Provided by Baseball-Reference.com: View Play Index Tool Used
Generated 1/27/2013.

The above list is sorted by Rbat. The PA per Rbat had to be manually calculated after running the P-I query so the query result could not be sorted on this field. This list was generated by selecting players with an Rbat score exceeding 6% of their PAs.

Braun and Votto still have a long way to go in their careers (incl. their decline phase) so they may not be on this list when they’re done. But, FWIW, Votto’s PA per Rbat currently ranks 19th and Braun is 29th. Albert Pujols and Miguel Cabrera, the only other active players on the list, stand 7th and 27th, respectively. Manny is 20th. Ruth, Williams and Gehrig are 1, 2 and 3, the only players producing a WAR batting run or more for every 10 PAs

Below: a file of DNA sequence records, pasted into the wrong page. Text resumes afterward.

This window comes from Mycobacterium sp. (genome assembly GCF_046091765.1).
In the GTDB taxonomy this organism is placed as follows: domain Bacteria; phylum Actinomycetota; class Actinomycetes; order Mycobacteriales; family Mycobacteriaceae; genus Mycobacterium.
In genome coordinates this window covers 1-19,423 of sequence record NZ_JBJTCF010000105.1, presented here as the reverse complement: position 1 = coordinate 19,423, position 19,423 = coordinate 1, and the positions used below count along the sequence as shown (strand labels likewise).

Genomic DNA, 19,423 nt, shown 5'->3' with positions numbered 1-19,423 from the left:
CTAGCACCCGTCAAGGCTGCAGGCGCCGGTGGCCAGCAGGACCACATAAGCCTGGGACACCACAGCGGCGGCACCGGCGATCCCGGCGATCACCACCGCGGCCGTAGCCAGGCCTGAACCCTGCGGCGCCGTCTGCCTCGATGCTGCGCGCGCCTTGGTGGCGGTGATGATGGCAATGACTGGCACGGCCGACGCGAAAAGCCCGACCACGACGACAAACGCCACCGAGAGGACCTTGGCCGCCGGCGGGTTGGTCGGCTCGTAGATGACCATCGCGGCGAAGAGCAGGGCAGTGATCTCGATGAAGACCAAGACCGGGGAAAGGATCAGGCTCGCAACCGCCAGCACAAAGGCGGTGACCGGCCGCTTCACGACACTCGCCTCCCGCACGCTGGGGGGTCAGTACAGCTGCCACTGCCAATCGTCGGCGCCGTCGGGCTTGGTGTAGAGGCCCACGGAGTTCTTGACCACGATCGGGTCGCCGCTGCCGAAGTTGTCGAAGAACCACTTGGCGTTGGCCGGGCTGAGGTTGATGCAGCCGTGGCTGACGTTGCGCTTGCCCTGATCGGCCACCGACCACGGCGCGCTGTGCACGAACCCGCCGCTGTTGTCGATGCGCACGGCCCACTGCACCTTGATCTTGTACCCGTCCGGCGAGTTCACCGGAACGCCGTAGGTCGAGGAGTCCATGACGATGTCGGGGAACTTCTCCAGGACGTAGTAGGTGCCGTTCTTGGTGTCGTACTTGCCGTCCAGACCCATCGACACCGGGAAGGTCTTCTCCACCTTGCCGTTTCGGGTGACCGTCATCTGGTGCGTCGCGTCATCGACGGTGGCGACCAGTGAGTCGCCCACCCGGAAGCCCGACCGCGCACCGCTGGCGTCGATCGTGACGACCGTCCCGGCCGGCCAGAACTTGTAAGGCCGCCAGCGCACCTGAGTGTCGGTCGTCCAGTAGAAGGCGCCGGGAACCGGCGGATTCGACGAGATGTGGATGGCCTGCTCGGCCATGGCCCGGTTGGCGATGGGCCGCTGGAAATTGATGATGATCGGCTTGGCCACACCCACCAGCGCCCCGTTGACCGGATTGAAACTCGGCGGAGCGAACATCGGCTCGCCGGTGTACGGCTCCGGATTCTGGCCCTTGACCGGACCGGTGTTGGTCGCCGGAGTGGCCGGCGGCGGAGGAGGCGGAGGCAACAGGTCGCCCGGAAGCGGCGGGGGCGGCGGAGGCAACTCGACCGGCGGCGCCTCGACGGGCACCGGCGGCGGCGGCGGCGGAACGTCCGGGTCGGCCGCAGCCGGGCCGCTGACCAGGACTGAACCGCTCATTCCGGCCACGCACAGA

If you’re wondering if two players have started their careers in such similar fashion at exactly the same time, the answer is yes. But, it’s been a while. Here are players since 1901 with 200 or more Rbat and an OPS+ from 145 to 160, during the first 6 seasons of their careers.

Rk Player Year Rbat OPS+ PA From To Age G R H 2B 3B HR RBI BB BA OBP SLG OPS
1 Ryan Braun 2012 234 147 3854 2007 2012 23-28 883 614 1089 223 29 202 643 305 .313 .374 .568 .943
2 Joey Votto 2012 207 155 3064 2007 2012 23-28 728 428 822 197 9 133 457 429 .316 .415 .553 .968
3 Jeff Bagwell 1996 251 158 3693 1991 1996 23-28 846 545 950 206 18 144 589 500 .307 .406 .525 .931
4 Wade Boggs 1987 247 149 3910 1982 1987 24-29 872 582 1178 218 23 56 411 522 .354 .439 .484 .923
5 Frank Robinson 1961 220 146 3790 1956 1961 20-25 888 618 994 177 34 202 573 392 .302 .384 .561 .946